Thursday, 24 September 2009


Sat am. saw us sleep in beyond the alarm; 6 was always going to be optimistic.
When setting out, a bit before 8, most cars northbound cars were Tokyo plated, by the end of our first break however much more of the traffic was from places south of Tokyo. 1 As could reasonably be predicted, on a 5 day holiday, traffic was heavy. The information sites that give frequent updates on the 'jutai' or heavy traffic situation had little cheery news; the 'jutai' extended from Tokyo through Saitama, Tochigi, Fukushima and Miyagi with expressway traffic travelling at 30-50kms for much of the trip. A BIG bonus of motorbike travel is being able to weave through traffic at a standstill.
Turning off the Tohoku expressway at the exit for Zao less than 300 ks but 6 hours laters, we stopped for some much anticipated lunch - soba noodles.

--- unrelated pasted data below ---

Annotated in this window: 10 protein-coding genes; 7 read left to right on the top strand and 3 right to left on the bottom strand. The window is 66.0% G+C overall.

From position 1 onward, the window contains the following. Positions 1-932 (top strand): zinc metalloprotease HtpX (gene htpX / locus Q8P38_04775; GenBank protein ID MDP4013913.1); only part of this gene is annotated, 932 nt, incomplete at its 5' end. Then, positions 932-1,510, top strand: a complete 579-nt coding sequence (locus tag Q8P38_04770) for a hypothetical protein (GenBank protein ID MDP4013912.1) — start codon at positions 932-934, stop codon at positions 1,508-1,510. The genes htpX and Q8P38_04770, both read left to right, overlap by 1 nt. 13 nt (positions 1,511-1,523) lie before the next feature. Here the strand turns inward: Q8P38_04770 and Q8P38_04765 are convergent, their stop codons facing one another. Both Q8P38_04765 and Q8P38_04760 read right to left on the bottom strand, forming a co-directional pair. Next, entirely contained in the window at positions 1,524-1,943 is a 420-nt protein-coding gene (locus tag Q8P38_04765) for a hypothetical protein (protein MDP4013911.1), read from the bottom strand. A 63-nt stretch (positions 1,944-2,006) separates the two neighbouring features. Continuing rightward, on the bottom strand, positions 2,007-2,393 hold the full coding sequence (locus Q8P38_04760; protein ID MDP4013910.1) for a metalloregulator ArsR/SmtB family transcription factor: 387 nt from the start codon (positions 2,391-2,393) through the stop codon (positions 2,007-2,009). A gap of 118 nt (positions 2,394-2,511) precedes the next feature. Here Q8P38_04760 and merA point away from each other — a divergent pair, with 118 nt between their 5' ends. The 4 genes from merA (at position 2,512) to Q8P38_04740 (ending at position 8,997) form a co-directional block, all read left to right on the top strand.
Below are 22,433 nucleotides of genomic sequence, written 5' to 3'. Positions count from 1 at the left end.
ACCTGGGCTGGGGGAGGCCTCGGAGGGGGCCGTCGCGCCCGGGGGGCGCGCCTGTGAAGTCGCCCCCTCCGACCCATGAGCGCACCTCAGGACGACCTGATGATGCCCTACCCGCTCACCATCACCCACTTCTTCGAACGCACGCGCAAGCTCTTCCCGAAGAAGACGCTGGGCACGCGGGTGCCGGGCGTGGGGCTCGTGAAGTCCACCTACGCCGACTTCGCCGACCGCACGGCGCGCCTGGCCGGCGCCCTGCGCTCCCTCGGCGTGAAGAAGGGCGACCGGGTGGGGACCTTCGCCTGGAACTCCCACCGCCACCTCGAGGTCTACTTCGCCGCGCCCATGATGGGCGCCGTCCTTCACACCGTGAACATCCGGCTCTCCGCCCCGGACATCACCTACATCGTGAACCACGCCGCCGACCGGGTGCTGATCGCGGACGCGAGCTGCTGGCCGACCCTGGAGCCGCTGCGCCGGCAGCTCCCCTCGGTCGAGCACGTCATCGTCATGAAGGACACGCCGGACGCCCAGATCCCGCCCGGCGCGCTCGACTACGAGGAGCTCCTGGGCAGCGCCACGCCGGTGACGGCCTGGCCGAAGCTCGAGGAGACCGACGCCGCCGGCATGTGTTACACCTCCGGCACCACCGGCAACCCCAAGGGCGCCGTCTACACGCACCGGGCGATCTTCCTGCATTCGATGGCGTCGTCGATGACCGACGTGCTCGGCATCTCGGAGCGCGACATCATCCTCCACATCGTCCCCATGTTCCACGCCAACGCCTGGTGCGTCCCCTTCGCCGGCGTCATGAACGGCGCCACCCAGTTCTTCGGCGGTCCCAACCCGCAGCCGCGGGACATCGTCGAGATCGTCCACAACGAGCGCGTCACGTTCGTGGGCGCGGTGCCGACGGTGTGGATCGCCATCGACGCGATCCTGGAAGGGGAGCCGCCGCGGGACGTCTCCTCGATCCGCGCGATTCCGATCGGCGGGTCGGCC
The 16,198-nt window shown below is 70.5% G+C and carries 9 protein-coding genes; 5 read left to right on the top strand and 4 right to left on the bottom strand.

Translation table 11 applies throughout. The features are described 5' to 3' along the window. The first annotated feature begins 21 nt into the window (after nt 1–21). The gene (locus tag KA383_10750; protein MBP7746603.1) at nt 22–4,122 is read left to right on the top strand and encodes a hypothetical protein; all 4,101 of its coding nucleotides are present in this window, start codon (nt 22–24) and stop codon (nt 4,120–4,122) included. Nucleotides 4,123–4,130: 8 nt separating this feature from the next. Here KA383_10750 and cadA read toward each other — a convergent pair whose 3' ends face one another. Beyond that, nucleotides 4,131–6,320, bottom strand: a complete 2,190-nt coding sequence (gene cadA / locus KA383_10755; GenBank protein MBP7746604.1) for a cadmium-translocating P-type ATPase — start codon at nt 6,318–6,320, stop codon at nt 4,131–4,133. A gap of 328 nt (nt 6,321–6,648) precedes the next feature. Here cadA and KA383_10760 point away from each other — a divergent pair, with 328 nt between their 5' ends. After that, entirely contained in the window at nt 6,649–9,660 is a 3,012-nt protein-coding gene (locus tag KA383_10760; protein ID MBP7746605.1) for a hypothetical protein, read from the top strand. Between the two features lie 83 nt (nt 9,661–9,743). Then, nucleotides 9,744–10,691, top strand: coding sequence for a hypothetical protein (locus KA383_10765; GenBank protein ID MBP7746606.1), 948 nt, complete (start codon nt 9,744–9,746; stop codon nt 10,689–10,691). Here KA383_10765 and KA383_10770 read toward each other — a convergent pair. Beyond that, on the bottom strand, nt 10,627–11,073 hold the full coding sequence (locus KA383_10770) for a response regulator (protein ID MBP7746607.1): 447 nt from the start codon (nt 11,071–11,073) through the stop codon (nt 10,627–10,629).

Inspired by Japan Rail East's promotion posters from a couple of years ago,  I've been wanting to go to Zao for a long time. Could it really be as impressive as the posters?
It was. It was exactly like the posters. A comment which could be interpreted as one of disappointment, but it wasn't. It was spectacular. It was also very cold and very windy, which meant we opted not to climb to the shrine at the top. My ears were happy with the decision. It reminded me of being in Kaifeng where the Siberian winds necessitated buying a scarf to cover my head - ears- as well as one for my neck. Brrrrrr... no old ladies on the mountain selling silk scarves. Perhaps that's a business idea for when the new govt. axe Hiro's job....

1. Japan divides number plates into quite small areas - usually a couple for each prefecture - so you can tell with reasonable accuracy where a car is from. Just in case you are interested

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